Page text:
Some notes from Rails architect MasterClass

What is the business domain? A translation into code of the business model. A business domain in object-oriented programming is the set of classes that represent objects in the business model being implemented.

Event Sourcing to make our Rails Apps totally free from ActiveRecord, like a gem.

What are bounded contexts? Bounded context defines tangible boundaries of applicability of some sub-domain.

What is a sub-domain? domain that is a part of another domain.

Connect your code, not the data, to your external apps or clients, otherwise it would be very difficult to refactor.

A bounded context has: data and code.

Big problems:

  • The code of one bounded context is reading the data directly from another bounded context. Solution: when something happens in the data the code publishes a Domain Event and they can connect to a different bounded context.

namespaces :: are great sep for bounded context but as long as our persistence in the db is mixed together with has_many relations for example, it is a problem, we don’t have strong boundaries.

Do we need event sourcing when we have been event driven (domain events)? Yes, event sourcing is a good complement to event driven. First even driven and then, event sourcing.

Event sourcing: another way to storing the current state of the data. To store all the changes. If you want to read those changes, you read from the read model.

You don’t fix mistakes, you create a new event.

Is there any magic trick which turns active record into events? With this tool you can track create/update/destroy actions on active_record models:

Active Record associations are cure and poison.

Moving the business vocabulary to the code base

Domain-driven design is the concept that the structure and language of your code should match the business domain.

Domain model. Solution space. Validate your model and explore other possibilities.

Domain discovery: model exploration whirlpool, event storming, domain storytelling…

A new language: Ubiquitous Language, to understand

Domain events: Described at past tense and relevant for business. DE as an interface to communicate between Bounded Contexts.

Commands: Usually result of some decision made. Different sources. Can be a source of more than 1 domain event.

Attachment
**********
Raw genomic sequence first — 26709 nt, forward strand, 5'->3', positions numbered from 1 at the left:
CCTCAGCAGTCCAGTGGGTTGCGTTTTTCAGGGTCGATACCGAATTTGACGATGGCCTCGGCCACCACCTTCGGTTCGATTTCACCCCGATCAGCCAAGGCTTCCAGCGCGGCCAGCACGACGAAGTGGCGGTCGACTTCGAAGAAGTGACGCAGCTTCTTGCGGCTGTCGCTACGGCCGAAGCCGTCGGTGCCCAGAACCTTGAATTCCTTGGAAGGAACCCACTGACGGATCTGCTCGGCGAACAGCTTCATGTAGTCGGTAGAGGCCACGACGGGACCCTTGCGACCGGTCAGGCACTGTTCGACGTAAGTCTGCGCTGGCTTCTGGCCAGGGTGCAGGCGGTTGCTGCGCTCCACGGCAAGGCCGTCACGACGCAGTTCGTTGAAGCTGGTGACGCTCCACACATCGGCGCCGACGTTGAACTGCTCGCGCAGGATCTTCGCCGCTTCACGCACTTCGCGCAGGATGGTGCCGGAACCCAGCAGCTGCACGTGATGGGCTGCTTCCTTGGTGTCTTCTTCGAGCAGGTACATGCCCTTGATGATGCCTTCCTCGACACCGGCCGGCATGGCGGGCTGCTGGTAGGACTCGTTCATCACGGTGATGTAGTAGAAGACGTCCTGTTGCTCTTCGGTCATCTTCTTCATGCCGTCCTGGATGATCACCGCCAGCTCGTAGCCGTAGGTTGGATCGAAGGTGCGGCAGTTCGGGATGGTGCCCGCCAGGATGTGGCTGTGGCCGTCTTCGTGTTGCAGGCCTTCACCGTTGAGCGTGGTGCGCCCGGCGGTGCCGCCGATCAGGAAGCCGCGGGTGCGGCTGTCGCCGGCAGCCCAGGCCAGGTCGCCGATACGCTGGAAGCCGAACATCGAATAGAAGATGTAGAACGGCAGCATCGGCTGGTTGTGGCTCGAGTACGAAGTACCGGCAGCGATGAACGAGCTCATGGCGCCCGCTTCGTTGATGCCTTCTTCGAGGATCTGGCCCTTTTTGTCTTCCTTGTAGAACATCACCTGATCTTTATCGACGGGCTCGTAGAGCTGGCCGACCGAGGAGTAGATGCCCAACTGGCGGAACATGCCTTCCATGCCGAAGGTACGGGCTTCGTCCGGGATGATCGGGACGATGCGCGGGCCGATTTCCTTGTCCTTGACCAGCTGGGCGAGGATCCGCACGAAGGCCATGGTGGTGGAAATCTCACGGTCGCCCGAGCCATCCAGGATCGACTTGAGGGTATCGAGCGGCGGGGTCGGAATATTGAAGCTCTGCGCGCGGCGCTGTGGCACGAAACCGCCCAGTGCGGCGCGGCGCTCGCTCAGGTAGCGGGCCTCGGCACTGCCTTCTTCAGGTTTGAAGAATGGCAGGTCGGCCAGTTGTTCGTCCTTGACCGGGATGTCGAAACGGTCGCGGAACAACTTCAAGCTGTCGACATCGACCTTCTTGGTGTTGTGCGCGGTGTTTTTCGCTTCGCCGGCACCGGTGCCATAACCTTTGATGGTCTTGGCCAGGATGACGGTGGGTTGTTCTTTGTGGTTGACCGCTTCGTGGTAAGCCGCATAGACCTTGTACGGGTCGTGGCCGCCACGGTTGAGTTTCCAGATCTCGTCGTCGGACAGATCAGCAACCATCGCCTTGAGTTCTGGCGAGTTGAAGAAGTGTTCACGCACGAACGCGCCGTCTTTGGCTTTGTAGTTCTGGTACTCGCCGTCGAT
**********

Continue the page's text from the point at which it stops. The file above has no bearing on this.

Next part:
Aggregate: Let the names emerge, do not focus on them yet. Focus on behaviour not data.

Two difficult problems in CS: cache invalidation and naming things.

Domain Safari. We go to online places and see how domain experts communicate between them.

How to find the core domain? The discourse.

Strategic patterns: Bounded context, context maps, core & sub-domains.

Tactical patterns:

  • Value object(1 pound. We need the number 1 and the currency to know our object. VatRate, GrossAmount, Level, ID, ActiveSupport::TimeZone). They don’t have identity, they are immutable,
  • Entity. Domain object with unique identity. Usually have mutable state. What you have in ActiveRecord Base, my tables in the db.
  • aggregate: Set of composed domain objects defining single consistency unit. Root of the objects hierarchy is an aggregate root. Usually it is used as conceptual name of an aggregate. Order (aggregate root)has many order rows (entities that can have value objects).
  • domain event,
  • design patterns like: Repository, Factory, Strategy…

CQRS (Command-query separation) to speed your app having 2 models, one for reading and the other one to perform some action, write.  “Every model should either be a command that performs an action, or a query that returns data to the caller.”


One simple trick to make Event Sourcing click

Event Sourcing is a transferable skill

What is a process manager?

Microservices are not much about architecture.  Microservices are a deployment strategy.
Code can be divided into: libraries, components and deliverables/assemblies. Microservices don’t have state so they are not components. They are from the 3rd group.

Algorithms and how they used with Ruby


Importance of algorithms